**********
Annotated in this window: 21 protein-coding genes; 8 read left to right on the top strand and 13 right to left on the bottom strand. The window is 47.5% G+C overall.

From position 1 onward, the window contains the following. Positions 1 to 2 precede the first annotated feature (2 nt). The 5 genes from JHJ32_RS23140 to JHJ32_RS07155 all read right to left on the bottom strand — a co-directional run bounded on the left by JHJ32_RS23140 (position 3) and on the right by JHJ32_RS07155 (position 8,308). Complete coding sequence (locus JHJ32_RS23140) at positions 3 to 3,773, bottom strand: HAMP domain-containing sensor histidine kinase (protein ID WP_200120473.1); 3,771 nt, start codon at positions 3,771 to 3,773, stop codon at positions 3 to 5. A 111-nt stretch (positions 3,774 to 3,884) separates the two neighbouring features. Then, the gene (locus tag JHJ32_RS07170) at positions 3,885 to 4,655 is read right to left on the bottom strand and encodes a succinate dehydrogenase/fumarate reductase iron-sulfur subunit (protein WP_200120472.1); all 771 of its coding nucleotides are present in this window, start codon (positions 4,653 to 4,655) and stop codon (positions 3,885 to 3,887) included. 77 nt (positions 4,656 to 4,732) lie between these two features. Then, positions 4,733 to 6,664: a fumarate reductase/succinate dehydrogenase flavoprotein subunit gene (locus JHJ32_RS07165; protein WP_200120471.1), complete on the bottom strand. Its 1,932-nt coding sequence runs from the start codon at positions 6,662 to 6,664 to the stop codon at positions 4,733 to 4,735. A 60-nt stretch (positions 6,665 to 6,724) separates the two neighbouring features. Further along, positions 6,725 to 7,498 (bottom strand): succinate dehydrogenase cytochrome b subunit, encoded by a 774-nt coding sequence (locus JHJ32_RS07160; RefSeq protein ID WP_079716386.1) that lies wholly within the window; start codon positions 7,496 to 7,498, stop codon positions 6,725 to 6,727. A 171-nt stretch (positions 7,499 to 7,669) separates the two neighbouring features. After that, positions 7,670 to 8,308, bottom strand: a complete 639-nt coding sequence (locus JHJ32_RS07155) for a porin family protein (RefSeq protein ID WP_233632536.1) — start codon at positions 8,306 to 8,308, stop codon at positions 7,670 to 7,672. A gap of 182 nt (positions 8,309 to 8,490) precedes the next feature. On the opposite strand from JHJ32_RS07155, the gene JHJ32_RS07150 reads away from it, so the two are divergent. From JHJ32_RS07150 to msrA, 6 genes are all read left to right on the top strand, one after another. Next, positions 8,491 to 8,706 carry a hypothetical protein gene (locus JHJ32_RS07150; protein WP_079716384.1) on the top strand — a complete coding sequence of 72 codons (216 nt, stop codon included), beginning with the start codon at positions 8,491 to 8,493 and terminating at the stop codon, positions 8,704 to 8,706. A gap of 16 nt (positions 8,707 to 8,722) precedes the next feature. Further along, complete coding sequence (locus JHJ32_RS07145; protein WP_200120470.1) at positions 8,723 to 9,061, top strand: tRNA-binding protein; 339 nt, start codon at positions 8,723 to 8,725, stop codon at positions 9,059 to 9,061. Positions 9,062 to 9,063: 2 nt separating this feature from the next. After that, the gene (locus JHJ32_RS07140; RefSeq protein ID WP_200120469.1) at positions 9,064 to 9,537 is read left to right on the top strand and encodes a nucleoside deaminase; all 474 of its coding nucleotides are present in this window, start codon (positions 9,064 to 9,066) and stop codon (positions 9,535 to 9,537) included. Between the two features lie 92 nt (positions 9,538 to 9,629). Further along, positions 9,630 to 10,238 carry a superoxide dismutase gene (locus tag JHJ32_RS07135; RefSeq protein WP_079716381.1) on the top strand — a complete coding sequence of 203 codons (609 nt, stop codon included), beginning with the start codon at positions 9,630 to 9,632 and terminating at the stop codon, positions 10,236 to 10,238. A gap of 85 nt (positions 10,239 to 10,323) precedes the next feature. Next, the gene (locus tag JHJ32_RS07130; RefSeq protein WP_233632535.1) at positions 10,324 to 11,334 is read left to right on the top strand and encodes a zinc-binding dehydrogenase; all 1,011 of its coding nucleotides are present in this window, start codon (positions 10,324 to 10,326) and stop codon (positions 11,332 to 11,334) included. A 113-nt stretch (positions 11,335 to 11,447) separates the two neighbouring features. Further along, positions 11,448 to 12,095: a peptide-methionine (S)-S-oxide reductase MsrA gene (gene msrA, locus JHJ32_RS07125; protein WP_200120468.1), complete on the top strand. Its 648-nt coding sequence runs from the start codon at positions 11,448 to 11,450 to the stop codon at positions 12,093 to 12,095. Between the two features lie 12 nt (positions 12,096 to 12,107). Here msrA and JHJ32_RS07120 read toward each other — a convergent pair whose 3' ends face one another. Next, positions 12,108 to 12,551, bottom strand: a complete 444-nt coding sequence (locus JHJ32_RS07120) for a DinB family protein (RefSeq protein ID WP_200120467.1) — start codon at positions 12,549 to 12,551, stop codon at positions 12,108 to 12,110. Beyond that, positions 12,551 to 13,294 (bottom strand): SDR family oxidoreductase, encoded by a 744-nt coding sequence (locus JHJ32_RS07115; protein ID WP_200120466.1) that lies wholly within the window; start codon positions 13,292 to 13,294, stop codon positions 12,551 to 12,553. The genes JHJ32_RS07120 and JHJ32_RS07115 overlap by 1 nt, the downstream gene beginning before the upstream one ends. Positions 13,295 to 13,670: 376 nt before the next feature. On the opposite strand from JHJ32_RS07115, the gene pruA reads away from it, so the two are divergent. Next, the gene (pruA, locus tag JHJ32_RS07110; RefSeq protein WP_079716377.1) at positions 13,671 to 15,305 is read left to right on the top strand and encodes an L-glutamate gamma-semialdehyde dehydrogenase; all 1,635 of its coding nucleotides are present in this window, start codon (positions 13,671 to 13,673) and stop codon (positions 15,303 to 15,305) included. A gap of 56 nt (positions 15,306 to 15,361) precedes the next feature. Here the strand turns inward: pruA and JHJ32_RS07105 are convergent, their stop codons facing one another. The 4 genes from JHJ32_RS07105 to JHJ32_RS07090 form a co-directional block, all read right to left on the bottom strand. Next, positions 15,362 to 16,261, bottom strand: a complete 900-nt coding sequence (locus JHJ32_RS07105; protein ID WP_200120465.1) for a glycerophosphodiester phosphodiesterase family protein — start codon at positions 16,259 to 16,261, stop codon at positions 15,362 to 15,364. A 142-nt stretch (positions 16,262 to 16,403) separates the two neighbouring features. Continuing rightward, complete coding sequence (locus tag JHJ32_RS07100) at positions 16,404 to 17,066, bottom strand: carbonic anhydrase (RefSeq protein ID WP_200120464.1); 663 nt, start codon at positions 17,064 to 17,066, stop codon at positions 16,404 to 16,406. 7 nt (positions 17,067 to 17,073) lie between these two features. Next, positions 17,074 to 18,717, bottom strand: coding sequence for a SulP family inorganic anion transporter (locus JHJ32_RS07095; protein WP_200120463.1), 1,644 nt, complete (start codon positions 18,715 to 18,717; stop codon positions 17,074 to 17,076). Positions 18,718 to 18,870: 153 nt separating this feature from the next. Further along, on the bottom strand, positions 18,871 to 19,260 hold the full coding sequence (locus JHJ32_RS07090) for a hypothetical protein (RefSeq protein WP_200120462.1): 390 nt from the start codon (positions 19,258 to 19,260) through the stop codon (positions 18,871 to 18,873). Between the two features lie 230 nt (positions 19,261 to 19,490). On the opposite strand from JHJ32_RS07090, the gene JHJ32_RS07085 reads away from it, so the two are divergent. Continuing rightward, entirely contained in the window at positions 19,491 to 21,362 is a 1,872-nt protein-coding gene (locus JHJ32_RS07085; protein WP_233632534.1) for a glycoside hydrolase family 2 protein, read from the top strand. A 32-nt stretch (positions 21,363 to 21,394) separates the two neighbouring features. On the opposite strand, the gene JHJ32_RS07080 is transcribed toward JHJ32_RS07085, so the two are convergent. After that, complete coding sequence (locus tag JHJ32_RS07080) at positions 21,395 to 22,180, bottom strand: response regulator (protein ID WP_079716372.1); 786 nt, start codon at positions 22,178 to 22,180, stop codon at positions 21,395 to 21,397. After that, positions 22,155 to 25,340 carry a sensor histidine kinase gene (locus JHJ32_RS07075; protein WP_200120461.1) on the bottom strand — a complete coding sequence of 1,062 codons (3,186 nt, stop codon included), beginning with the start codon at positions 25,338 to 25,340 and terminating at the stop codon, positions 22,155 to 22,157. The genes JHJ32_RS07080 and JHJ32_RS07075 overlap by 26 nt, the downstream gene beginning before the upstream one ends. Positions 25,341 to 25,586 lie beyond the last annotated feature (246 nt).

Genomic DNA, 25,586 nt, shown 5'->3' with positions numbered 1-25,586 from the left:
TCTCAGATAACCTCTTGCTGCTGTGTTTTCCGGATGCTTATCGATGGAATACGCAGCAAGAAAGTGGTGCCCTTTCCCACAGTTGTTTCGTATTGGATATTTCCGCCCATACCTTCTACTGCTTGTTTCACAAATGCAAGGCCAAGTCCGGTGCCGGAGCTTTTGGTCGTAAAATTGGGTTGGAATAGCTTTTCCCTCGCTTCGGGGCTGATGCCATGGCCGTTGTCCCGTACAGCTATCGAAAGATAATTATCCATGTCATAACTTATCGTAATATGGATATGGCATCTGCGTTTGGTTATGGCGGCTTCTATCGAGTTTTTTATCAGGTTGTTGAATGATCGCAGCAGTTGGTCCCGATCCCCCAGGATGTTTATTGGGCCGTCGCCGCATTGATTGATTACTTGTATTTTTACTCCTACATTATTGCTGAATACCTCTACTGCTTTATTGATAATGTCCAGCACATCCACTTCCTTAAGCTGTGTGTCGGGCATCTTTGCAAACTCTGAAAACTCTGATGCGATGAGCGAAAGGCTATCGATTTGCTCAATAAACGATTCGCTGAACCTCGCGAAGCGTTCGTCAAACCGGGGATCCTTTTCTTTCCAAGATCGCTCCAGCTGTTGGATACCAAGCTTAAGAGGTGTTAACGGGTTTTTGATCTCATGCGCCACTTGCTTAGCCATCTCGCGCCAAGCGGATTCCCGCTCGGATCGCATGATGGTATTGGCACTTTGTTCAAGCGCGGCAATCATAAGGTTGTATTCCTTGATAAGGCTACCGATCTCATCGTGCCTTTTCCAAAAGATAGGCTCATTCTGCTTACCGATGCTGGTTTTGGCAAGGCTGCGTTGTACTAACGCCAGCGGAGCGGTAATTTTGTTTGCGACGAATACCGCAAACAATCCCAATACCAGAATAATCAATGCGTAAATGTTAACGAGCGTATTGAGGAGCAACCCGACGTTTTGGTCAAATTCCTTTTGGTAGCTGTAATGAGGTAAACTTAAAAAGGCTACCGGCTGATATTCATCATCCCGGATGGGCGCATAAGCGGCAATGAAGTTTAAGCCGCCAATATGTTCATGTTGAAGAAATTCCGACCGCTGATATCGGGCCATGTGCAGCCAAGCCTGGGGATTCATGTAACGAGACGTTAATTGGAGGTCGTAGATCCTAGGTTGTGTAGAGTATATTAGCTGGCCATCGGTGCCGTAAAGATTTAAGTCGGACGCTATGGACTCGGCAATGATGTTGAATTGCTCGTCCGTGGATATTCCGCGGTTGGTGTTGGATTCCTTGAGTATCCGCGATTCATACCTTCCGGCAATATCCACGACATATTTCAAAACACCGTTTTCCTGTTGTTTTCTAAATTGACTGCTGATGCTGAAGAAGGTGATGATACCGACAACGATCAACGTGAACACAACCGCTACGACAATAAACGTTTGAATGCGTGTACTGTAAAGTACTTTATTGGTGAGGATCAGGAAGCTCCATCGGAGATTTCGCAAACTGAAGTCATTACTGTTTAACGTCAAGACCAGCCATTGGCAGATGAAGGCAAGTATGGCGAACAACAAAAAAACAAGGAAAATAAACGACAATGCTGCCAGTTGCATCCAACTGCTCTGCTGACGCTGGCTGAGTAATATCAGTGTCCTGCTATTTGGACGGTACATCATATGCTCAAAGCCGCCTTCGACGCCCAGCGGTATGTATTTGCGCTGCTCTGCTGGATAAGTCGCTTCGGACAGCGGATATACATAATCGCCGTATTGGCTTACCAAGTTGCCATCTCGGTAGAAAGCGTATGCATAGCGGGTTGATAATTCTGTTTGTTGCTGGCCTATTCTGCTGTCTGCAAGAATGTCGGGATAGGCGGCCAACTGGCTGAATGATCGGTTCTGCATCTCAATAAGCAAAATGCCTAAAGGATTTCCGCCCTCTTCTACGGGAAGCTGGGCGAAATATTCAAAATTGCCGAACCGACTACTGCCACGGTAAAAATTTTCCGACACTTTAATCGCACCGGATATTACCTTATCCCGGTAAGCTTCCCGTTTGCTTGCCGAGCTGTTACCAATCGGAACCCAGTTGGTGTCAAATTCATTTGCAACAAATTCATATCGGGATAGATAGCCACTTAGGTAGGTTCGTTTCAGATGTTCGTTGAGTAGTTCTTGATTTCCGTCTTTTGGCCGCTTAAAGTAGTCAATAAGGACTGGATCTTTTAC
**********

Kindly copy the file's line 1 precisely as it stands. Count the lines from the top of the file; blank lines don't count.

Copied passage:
Annotated in this window: 21 protein-coding genes; 8 read left to right on the top strand and 13 right to left on the bottom strand. The window is 47.5% G+C overall.